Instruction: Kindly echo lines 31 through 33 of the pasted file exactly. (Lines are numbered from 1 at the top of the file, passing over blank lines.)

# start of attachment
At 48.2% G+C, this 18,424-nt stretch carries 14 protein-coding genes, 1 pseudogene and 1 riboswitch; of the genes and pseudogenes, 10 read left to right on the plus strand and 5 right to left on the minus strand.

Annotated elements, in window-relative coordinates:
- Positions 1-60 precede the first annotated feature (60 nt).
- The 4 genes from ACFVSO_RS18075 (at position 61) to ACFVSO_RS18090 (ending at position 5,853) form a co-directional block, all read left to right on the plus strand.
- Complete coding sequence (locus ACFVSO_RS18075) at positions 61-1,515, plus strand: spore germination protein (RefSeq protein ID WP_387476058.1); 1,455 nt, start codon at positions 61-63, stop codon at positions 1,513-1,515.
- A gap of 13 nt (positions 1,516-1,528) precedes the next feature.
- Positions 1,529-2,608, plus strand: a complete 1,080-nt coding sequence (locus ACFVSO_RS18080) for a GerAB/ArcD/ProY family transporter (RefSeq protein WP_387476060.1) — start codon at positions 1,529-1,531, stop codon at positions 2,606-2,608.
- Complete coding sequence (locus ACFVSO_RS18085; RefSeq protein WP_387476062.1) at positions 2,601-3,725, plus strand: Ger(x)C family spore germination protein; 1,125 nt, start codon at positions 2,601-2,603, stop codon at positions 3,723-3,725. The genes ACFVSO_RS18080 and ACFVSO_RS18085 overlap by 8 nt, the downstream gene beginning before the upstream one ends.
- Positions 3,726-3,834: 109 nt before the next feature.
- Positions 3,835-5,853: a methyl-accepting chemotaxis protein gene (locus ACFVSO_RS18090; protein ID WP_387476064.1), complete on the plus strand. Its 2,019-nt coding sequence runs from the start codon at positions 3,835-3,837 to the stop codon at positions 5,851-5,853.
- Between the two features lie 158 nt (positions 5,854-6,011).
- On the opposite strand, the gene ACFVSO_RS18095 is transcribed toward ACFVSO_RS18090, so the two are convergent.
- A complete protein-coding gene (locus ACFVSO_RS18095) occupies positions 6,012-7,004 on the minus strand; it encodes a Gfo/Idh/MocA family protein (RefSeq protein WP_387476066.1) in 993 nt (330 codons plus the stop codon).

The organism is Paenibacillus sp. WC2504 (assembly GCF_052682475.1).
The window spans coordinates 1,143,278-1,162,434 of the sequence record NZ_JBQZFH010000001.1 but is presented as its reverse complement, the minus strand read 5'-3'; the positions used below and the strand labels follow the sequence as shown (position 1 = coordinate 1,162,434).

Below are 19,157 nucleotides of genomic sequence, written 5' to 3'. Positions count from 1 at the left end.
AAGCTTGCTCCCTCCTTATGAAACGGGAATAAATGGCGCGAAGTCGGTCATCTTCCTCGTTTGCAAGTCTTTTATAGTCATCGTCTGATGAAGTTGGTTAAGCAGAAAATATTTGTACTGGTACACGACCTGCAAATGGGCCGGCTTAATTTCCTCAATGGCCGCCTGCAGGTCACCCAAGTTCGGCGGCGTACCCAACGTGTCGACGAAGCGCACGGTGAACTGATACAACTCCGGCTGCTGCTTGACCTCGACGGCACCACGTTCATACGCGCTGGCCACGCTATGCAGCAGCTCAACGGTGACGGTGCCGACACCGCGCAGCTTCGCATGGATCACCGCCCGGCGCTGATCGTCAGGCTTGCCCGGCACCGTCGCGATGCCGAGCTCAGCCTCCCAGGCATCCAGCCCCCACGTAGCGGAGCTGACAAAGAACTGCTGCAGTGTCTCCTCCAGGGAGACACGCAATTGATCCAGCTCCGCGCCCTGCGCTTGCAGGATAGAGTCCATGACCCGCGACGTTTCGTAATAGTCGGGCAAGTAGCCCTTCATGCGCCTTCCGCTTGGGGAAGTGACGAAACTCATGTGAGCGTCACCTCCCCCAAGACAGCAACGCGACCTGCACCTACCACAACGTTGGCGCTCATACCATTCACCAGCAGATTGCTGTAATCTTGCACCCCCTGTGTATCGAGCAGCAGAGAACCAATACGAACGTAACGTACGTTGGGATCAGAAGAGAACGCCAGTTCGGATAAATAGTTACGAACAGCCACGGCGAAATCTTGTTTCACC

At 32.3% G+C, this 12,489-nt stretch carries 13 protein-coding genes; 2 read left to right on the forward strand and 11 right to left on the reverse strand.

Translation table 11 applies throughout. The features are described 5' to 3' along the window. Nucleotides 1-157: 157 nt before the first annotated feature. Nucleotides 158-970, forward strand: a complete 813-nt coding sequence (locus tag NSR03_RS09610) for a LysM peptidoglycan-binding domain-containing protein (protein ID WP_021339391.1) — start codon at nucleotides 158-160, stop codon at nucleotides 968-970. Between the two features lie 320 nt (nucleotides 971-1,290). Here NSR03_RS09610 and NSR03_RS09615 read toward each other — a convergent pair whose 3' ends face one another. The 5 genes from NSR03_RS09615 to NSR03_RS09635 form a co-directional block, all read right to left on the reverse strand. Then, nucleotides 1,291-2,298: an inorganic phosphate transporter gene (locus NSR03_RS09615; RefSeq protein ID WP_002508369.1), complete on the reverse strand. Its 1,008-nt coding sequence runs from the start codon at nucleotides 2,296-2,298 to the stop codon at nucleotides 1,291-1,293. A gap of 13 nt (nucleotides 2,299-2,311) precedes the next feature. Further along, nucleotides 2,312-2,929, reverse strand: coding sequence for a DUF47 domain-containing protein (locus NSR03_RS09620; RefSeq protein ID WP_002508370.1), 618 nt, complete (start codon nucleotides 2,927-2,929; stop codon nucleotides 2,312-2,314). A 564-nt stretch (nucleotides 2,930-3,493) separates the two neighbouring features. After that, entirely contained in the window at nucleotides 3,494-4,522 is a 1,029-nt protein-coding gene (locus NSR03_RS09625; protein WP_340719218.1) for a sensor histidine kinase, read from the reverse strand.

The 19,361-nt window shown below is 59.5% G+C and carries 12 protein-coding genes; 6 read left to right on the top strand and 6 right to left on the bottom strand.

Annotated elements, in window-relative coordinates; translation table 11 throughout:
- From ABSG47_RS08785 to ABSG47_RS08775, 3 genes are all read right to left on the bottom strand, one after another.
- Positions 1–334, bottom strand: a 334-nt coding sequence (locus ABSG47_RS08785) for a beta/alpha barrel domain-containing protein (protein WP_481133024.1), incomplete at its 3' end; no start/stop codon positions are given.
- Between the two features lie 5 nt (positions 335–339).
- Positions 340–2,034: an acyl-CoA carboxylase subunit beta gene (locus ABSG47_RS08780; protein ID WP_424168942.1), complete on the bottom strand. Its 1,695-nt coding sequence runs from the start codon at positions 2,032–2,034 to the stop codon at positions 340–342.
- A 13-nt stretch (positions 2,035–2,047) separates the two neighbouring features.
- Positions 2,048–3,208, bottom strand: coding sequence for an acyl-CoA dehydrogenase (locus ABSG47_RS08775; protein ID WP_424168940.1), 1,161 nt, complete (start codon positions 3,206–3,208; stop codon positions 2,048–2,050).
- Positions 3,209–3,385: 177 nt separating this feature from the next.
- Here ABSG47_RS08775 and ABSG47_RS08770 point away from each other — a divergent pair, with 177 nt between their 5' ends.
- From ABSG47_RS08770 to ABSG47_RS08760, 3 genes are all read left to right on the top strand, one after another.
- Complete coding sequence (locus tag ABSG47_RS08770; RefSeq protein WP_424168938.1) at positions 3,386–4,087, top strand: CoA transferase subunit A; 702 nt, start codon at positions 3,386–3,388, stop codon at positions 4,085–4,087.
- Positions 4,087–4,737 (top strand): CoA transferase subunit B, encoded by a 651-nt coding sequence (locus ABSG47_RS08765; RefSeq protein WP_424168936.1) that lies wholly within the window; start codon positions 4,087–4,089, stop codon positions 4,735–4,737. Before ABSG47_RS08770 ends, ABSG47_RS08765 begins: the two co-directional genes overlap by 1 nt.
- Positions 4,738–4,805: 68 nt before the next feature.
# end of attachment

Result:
- Complete coding sequence (locus tag ABSG47_RS08770; RefSeq protein WP_424168938.1) at positions 3,386–4,087, top strand: CoA transferase subunit A; 702 nt, start codon at positions 3,386–3,388, stop codon at positions 4,085–4,087.
- Positions 4,087–4,737 (top strand): CoA transferase subunit B, encoded by a 651-nt coding sequence (locus ABSG47_RS08765; RefSeq protein WP_424168936.1) that lies wholly within the window; start codon positions 4,087–4,089, stop codon positions 4,735–4,737. Before ABSG47_RS08770 ends, ABSG47_RS08765 begins: the two co-directional genes overlap by 1 nt.
- Positions 4,738–4,805: 68 nt before the next feature.